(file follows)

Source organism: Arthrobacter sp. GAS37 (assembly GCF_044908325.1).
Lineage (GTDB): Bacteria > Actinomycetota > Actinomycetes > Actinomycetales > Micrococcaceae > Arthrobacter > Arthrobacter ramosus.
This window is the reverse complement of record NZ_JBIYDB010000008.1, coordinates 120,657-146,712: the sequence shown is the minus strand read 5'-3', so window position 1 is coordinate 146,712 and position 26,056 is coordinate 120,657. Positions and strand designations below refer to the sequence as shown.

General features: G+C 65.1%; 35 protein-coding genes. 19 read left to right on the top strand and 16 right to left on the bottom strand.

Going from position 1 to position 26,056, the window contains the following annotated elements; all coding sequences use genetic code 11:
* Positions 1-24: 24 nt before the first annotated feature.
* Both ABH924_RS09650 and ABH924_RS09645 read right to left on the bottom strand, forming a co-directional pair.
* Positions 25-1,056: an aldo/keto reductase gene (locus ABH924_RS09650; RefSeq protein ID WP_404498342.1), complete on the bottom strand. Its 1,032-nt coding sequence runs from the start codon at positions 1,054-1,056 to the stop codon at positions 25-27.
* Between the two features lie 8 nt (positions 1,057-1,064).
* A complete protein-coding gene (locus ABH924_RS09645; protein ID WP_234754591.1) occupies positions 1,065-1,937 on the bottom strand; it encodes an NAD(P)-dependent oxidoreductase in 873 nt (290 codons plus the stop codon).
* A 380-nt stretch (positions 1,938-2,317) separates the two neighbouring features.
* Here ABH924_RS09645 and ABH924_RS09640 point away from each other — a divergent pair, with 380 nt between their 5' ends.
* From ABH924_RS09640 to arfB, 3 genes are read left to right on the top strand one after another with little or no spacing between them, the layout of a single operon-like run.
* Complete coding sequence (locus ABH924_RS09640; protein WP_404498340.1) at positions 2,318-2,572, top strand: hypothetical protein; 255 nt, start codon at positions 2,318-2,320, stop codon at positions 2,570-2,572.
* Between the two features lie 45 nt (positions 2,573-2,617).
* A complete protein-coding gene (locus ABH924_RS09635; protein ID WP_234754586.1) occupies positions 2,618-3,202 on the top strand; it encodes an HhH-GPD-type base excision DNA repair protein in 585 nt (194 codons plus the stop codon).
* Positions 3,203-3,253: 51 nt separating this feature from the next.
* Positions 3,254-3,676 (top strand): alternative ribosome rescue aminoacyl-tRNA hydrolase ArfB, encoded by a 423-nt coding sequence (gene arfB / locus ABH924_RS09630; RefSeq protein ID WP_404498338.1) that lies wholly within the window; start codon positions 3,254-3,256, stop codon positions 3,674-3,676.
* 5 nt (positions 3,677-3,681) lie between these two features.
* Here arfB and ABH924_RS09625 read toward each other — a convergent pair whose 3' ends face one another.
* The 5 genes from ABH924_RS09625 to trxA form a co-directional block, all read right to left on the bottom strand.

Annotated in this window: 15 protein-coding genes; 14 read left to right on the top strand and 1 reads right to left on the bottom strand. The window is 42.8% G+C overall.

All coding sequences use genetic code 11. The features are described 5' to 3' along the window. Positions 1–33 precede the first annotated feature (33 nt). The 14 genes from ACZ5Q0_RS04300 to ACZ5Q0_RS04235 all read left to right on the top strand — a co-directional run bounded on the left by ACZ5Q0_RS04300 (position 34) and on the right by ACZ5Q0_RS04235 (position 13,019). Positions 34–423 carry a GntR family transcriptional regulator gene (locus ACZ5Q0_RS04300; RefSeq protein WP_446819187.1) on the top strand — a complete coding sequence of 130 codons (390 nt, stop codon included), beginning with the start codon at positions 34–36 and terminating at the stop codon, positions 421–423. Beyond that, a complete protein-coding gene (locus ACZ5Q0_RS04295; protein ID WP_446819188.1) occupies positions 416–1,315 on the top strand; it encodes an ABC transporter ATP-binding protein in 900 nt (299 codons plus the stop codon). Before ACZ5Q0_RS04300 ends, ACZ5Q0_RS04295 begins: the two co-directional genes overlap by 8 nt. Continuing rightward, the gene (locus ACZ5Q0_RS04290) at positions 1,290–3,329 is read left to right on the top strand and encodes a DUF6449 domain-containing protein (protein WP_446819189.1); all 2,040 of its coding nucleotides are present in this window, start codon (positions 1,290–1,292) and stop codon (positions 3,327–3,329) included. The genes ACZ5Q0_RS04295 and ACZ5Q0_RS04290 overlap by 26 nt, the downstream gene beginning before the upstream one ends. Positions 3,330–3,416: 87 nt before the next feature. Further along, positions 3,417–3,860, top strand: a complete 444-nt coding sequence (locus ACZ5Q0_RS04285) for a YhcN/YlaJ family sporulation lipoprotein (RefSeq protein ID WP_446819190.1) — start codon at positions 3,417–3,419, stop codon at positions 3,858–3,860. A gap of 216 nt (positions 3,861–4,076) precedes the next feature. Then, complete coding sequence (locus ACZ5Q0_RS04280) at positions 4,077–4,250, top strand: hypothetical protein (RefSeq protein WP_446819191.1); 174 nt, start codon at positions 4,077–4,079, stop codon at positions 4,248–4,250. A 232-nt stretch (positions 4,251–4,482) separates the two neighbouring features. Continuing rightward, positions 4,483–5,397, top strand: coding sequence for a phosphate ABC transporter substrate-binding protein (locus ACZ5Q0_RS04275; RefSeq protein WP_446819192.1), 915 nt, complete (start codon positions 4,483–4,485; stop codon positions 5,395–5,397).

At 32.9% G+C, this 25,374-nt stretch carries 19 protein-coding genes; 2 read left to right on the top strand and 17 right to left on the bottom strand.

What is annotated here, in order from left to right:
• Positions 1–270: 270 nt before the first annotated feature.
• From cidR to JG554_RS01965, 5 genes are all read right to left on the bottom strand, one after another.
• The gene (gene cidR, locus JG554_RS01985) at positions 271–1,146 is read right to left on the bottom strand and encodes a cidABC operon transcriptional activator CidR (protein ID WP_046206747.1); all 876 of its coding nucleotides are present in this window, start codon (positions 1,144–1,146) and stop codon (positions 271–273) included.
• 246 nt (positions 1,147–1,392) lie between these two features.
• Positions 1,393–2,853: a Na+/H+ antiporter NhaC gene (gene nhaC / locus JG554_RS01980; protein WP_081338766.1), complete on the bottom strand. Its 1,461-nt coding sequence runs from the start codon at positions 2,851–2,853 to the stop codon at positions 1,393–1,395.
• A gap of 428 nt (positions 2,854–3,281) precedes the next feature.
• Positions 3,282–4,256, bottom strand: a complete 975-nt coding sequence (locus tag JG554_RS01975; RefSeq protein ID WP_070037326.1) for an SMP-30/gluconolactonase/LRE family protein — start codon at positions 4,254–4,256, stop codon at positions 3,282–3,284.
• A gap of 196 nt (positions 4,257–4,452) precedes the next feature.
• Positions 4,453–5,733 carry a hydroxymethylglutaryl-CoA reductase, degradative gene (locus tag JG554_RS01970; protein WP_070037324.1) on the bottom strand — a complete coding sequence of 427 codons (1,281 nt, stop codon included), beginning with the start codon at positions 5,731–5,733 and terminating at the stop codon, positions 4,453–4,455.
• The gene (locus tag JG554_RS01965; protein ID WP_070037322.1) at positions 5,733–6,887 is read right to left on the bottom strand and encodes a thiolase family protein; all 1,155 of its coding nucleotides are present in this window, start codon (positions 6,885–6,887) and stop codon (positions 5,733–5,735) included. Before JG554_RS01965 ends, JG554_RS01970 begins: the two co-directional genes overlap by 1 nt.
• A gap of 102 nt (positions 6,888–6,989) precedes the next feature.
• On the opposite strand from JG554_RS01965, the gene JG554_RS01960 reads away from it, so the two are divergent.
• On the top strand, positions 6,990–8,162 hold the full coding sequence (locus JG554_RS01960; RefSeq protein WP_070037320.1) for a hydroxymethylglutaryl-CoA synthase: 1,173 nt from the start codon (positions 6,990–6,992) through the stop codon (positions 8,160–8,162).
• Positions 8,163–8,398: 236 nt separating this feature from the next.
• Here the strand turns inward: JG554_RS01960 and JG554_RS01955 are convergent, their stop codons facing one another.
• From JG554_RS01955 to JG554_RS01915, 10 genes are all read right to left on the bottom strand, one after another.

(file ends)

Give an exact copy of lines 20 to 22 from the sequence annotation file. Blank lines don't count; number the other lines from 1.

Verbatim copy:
* Here arfB and ABH924_RS09625 read toward each other — a convergent pair whose 3' ends face one another.
* The 5 genes from ABH924_RS09625 to trxA form a co-directional block, all read right to left on the bottom strand.

Annotated in this window: 15 protein-coding genes; 14 read left to right on the top strand and 1 reads right to left on the bottom strand. The window is 42.8% G+C overall.